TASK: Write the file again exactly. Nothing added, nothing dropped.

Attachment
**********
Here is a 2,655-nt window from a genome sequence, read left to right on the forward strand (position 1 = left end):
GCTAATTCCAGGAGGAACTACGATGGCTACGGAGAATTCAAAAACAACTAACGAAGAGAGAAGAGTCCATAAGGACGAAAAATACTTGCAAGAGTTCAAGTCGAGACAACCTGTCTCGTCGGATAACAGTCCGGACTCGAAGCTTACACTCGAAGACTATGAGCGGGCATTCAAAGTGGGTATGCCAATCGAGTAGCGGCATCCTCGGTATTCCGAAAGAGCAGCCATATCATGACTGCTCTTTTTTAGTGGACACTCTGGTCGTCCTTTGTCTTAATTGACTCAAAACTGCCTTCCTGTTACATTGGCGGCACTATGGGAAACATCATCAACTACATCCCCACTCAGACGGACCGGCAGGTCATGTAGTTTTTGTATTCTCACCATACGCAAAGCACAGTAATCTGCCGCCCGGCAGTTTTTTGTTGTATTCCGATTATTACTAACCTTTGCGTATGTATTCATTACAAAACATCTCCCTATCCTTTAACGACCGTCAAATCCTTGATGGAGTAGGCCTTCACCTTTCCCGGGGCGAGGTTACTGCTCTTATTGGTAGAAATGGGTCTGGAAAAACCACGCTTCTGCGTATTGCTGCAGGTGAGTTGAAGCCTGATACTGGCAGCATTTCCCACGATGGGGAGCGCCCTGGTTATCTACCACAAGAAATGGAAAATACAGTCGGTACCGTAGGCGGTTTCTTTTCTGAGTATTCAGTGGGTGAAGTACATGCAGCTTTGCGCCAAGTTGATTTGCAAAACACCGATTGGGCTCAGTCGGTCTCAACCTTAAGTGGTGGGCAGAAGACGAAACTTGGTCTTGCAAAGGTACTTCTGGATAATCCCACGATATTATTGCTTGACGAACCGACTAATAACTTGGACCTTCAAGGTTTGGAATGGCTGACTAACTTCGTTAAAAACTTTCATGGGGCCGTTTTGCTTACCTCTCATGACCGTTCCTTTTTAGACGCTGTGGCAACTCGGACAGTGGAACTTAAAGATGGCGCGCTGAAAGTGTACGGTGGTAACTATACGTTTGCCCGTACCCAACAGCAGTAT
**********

Here is a 2,655-nt window from a genome sequence, read left to right on the forward strand (position 1 = left end):
GCTAATTCCAGGAGGAACTACGATGGCTACGGAGAATTCAAAAACAACTAACGAAGAGAGAAGAGTCCATAAGGACGAAAAATACTTGCAAGAGTTCAAGTCGAGACAACCTGTCTCGTCGGATAACAGTCCGGACTCGAAGCTTACACTCGAAGACTATGAGCGGGCATTCAAAGTGGGTATGCCAATCGAGTAGCGGCATCCTCGGTATTCCGAAAGAGCAGCCATATCATGACTGCTCTTTTTTAGTGGACACTCTGGTCGTCCTTTGTCTTAATTGACTCAAAACTGCCTTCCTGTTACATTGGCGGCACTATGGGAAACATCATCAACTACATCCCCACTCAGACGGACCGGCAGGTCATGTAGTTTTTGTATTCTCACCATACGCAAAGCACAGTAATCTGCCGCCCGGCAGTTTTTTGTTGTATTCCGATTATTACTAACCTTTGCGTATGTATTCATTACAAAACATCTCCCTATCCTTTAACGACCGTCAAATCCTTGATGGAGTAGGCCTTCACCTTTCCCGGGGCGAGGTTACTGCTCTTATTGGTAGAAATGGGTCTGGAAAAACCACGCTTCTGCGTATTGCTGCAGGTGAGTTGAAGCCTGATACTGGCAGCATTTCCCACGATGGGGAGCGCCCTGGTTATCTACCACAAGAAATGGAAAATACAGTCGGTACCGTAGGCGGTTTCTTTTCTGAGTATTCAGTGGGTGAAGTACATGCAGCTTTGCGCCAAGTTGATTTGCAAAACACCGATTGGGCTCAGTCGGTCTCAACCTTAAGTGGTGGGCAGAAGACGAAACTTGGTCTTGCAAAGGTACTTCTGGATAATCCCACGATATTATTGCTTGACGAACCGACTAATAACTTGGACCTTCAAGGTTTGGAATGGCTGACTAACTTCGTTAAAAACTTTCATGGGGCCGTTTTGCTTACCTCTCATGACCGTTCCTTTTTAGACGCTGTGGCAACTCGGACAGTGGAACTTAAAGATGGCGCGCTGAAAGTGTACGGTGGTAACTATACGTTTGCCCGTACCCAACAGCAGTAT